No, I never meant to do any of this. I’ve been to 30-something countries, 25 of them more than once, and about half at least 3 times – and I’ve paid for precisely 3 of those trips. What I meant to do, I think, was get a degree and go to work. But I didn’t.
And I sure as hell didn’t mean to go from Damascus to Beirut for dinner one afternoon, and lose my passport, and wind up staying for 3 weeks and spending unholy amounts of money on the ordeal. My best guess on where I lost the identity document in question was at a bar while talking to a Lebanese-Japanese woman, where quite obviously I lost my brain. Or it could have been in the deep bucket seats of the 300 thousand dollar Porsche a perfect stranger let me drive around the block in. But anyway, I lost this passport. And it was good.
If you’re ever going to lose your passport in Beirut, the 29th of December is, in some ways, not the best time to do it. You may need your embassy to issue a temporary replacement, for example. But the embassies are closed, so no help there. Even the detectives are having a hard-earned break, and you need one of those to verify the police report – the one in which you verify in triplicate that you are a complete knob, and dropped your passport in a bar. And then early the next year, the courts open, so a judge can verify that. And by then the head of the security forces is back from the snow or Cancun or wherever he was, and he is able to add his signature to the stack of paperwork. Not, of course, before offering tea and cigarettes – and I mean – why not, you seem like nice kind of guy. And sure enough he was, and duly issued me with the necessary paperwork to apply for an exit visa, which would only take a few more days down at the Ministry of Stupid Foreigners Who Dropped their Passport in a Bar. This afforded me time to leverage my equity in a second hand Volkswagen and a record collection to first grab a kebab, and then buy some last-minute plane tickets back to Australia.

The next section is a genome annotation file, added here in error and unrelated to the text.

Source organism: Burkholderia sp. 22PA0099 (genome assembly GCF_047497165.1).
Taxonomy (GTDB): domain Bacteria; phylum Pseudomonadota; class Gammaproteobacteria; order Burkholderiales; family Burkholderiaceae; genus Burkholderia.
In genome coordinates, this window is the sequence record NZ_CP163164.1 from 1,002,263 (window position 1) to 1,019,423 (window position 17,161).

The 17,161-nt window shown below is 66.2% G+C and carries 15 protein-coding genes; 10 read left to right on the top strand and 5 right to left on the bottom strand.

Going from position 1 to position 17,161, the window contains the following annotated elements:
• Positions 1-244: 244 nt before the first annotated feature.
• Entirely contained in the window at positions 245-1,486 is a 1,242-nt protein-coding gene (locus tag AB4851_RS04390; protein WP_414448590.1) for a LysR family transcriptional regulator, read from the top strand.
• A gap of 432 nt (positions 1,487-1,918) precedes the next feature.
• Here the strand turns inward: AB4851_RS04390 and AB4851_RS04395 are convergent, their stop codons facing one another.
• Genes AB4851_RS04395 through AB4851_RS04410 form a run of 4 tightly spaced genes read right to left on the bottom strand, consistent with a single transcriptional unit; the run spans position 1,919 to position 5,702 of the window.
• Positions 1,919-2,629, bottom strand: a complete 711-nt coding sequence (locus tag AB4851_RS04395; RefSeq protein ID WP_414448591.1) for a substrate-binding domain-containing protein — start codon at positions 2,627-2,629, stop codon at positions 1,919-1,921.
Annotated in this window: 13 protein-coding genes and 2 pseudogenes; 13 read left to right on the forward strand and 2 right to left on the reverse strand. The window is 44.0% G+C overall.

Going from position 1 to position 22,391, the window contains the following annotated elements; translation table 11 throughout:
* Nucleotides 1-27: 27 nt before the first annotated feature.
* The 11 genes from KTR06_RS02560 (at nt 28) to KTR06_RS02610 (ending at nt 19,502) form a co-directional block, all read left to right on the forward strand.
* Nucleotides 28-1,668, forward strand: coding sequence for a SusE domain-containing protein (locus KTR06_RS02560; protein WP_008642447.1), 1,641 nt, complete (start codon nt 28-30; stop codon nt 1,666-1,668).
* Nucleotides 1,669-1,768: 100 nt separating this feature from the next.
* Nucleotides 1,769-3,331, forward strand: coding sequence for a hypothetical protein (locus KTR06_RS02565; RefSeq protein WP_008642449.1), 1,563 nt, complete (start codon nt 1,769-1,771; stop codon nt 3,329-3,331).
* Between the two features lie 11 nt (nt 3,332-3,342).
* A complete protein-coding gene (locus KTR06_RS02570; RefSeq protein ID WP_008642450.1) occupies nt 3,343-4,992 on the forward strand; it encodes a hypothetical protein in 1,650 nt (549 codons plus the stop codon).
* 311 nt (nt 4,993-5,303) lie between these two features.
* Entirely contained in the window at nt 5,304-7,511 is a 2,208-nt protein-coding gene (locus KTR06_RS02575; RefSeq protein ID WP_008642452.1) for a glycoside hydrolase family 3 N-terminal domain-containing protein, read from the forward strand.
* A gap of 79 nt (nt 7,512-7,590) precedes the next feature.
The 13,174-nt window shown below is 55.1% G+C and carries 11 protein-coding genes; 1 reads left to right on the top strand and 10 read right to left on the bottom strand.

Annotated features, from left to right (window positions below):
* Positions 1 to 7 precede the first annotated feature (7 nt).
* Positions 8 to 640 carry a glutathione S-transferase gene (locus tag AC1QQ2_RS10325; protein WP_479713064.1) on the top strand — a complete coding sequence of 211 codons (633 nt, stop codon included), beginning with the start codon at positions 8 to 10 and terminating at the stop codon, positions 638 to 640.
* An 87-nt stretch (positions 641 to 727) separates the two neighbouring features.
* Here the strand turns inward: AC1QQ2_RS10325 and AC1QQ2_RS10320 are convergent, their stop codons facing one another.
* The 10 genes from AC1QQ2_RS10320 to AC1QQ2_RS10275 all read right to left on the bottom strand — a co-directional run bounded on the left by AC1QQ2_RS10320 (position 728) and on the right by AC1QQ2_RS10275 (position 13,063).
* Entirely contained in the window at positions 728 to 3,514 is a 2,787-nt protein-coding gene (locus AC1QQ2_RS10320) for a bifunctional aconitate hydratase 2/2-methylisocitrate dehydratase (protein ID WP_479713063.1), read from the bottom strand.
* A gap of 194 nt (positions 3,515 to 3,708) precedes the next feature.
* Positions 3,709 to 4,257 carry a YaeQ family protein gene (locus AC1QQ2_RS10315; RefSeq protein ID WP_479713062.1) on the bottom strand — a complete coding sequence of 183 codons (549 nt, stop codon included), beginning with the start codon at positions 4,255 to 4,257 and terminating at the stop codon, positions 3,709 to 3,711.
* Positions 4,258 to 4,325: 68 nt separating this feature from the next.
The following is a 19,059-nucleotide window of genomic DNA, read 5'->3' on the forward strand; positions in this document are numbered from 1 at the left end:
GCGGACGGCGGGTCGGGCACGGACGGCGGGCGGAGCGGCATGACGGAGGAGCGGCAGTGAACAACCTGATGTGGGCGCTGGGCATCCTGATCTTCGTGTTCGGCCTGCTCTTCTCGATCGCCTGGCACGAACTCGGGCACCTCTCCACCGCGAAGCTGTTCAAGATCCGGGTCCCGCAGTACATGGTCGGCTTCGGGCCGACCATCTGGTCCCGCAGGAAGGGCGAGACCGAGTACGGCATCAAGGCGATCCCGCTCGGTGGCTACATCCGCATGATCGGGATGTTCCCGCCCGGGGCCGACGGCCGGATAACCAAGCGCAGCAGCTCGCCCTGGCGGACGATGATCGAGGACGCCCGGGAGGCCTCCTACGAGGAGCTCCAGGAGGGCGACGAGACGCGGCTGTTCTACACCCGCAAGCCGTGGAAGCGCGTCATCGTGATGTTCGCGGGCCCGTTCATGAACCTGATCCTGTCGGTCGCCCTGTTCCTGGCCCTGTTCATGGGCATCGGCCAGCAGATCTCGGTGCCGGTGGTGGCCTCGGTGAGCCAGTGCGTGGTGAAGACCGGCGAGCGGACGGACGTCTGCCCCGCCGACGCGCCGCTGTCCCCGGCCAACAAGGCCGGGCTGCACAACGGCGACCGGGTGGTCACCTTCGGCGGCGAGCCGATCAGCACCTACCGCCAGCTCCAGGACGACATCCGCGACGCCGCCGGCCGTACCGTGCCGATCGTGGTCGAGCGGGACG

See, to make a bad situation worse, I lived in India at the time, and India only issues working visas in your country of origin, and only in proper passports, not temporary ones. Not to worry, just take some additional vacation time, work on the road, and catch a few Aussie rays. It would be worth the $3000 ticket, $1000 accommodation, $700 total passport and visa replacement costs (Australia has a punitive system for people foolish enough to lose their passports), a new ticket back to India, and whatever other sundry living costs including the aforementioned kebab. They call them ‘chawarma’ there. I mean, this is seriously exotic stuff.